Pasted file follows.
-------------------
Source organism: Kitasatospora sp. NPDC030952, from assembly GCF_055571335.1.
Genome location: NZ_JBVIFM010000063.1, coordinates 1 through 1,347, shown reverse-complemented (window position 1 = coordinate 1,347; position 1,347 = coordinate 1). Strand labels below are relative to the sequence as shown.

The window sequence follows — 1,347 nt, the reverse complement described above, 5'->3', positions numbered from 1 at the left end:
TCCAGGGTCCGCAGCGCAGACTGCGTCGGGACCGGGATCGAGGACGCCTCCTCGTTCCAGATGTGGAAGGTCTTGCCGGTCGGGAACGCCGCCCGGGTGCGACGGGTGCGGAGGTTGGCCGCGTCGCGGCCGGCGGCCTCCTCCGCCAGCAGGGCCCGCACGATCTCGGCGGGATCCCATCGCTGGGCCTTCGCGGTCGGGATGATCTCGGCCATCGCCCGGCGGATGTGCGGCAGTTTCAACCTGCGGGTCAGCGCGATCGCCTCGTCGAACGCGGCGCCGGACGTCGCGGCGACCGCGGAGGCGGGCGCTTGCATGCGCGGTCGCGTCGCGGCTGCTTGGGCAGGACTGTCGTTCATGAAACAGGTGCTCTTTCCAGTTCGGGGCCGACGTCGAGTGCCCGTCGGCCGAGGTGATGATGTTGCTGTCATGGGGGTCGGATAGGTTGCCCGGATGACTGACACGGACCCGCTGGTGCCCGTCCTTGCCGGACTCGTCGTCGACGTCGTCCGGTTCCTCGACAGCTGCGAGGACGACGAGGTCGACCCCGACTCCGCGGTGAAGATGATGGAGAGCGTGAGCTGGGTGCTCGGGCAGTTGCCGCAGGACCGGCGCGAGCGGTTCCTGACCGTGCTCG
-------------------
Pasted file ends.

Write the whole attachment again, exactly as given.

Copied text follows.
Source organism: Kitasatospora sp. NPDC030952, from assembly GCF_055571335.1.
Genome location: NZ_JBVIFM010000063.1, coordinates 1 through 1,347, shown reverse-complemented (window position 1 = coordinate 1,347; position 1,347 = coordinate 1). Strand labels below are relative to the sequence as shown.

The window sequence follows — 1,347 nt, the reverse complement described above, 5'->3', positions numbered from 1 at the left end:
TCCAGGGTCCGCAGCGCAGACTGCGTCGGGACCGGGATCGAGGACGCCTCCTCGTTCCAGATGTGGAAGGTCTTGCCGGTCGGGAACGCCGCCCGGGTGCGACGGGTGCGGAGGTTGGCCGCGTCGCGGCCGGCGGCCTCCTCCGCCAGCAGGGCCCGCACGATCTCGGCGGGATCCCATCGCTGGGCCTTCGCGGTCGGGATGATCTCGGCCATCGCCCGGCGGATGTGCGGCAGTTTCAACCTGCGGGTCAGCGCGATCGCCTCGTCGAACGCGGCGCCGGACGTCGCGGCGACCGCGGAGGCGGGCGCTTGCATGCGCGGTCGCGTCGCGGCTGCTTGGGCAGGACTGTCGTTCATGAAACAGGTGCTCTTTCCAGTTCGGGGCCGACGTCGAGTGCCCGTCGGCCGAGGTGATGATGTTGCTGTCATGGGGGTCGGATAGGTTGCCCGGATGACTGACACGGACCCGCTGGTGCCCGTCCTTGCCGGACTCGTCGTCGACGTCGTCCGGTTCCTCGACAGCTGCGAGGACGACGAGGTCGACCCCGACTCCGCGGTGAAGATGATGGAGAGCGTGAGCTGGGTGCTCGGGCAGTTGCCGCAGGACCGGCGCGAGCGGTTCCTGACCGTGCTCG